“I don’t believe you. Put some in your own beer. Let’s see you do that!”
“All right.” Dante opened the vial, nursed a single drop letting it fall into his bottle, closed the vial, swished the concoction and raised the bottle. “Cheers, Jonathan.” Not just a sip. He took a long drink. Jonathan lost count of how many swallows. With a small burp, Dante set the bottle back on the table, held his arms out to his sides and gave a slight shrug as if nothing had happened.
“If it’s real, you wouldn’t have done that.” Another trick. Another lie.
“Well,” he burped again, followed with a half smile, “it is real arsenic, Jonathan. But I know the difference between a little poison, and a lot of poison. Since you refused my little challenge, I’d say that you don’t really know what’s ‘big’, what’s ‘small’, which actions have no consequence, and which ones do. Big? Small?” Dante shook his head. “You’re confusing size with severity. Those are two very different things.”
Two different things, huh? Jonathan’s left hand pressed across his lips, trying to release the right words. “Look, Dante. There’s smart and dumb, too. I did the smart thing by not doing it. If it’s really arsenic and it didn’t kill me, it could make me sick, or—”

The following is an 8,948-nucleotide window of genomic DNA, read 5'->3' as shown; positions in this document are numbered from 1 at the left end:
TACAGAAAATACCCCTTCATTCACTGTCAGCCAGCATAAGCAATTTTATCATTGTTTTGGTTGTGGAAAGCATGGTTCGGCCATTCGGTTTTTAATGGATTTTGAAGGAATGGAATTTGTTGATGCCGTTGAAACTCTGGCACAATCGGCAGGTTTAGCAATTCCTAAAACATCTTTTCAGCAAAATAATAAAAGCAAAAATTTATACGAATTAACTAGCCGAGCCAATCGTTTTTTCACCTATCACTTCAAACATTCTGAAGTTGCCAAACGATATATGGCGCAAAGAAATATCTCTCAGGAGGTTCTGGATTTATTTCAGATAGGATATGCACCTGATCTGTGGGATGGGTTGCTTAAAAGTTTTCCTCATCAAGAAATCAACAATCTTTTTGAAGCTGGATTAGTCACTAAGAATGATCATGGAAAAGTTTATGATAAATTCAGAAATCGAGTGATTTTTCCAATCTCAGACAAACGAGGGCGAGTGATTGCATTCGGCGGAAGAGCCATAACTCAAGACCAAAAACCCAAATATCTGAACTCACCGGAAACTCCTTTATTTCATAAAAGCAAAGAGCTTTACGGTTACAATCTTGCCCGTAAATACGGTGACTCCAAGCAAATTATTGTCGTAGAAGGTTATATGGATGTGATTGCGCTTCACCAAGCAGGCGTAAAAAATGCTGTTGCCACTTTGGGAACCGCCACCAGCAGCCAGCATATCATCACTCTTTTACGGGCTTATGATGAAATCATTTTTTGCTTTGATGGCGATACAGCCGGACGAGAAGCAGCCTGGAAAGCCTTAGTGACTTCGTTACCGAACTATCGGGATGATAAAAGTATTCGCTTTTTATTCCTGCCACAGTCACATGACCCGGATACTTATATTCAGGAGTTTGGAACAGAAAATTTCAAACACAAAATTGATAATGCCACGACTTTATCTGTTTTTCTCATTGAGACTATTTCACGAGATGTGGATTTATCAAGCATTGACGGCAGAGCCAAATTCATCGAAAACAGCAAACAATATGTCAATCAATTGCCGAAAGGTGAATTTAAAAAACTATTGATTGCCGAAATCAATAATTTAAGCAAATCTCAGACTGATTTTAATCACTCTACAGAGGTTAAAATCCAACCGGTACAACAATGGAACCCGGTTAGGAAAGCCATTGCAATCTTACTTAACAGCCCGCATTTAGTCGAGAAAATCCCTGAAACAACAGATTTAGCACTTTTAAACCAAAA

“Sick? Oh, that’s right. Sickness. Like the disruption to our health that a tiny virus or bacteria can cause in these big huge bodies.” Dante pointed to himself and to Jonathan. “Sick, from all those teeny tiny microscopic aliens we didn’t know we shared Earth with, until just a hundred years ago. Tiny things, huh? Too small to see with the naked eye––but strong enough to kill you, me and a million others. That kind of sick?”
Dante slowed. “Think about it. Maybe it is possible for something very small to affect something very big. How about a mosquito? Just this big.” He pinched a bit of air between thumb and forefinger. “One little bite, and big guys like you or me get malaria and die! Does the mosquito kill us? No, mosquitoes aren’t poisonous. They have no venom. But mosquitoes are huge things compared to the tiny parasites they deliver—microscopic single-cell parasites that make a home in your liver, for starters. Size doesn’t always relate to severity.”
Jonathan could feel his jaw tighten. Size, severity. Okay, but this was still––
Dante rubbed hands together as if he was washing them. “How about plain old germs? In the 1930’s, surgeons argued about whether or not they should wash their hands between surgeries. Hey, they were smart intelligent people. College educated. Not stupid. But they were ignorant of facts yet to be learned. One surgeon, who did wash his hands, noticed that his patients did better and tells other doctors. Did that change their minds? No. Other surgeons, who had passed tough medical exams of their day, didn’t believe it. They said washing hands is a big waste of time! And they even smoked during surgery! Here nurse, hold my cigarette and pass me that scalpel.” Dante took a puff on a make-believe cigarette.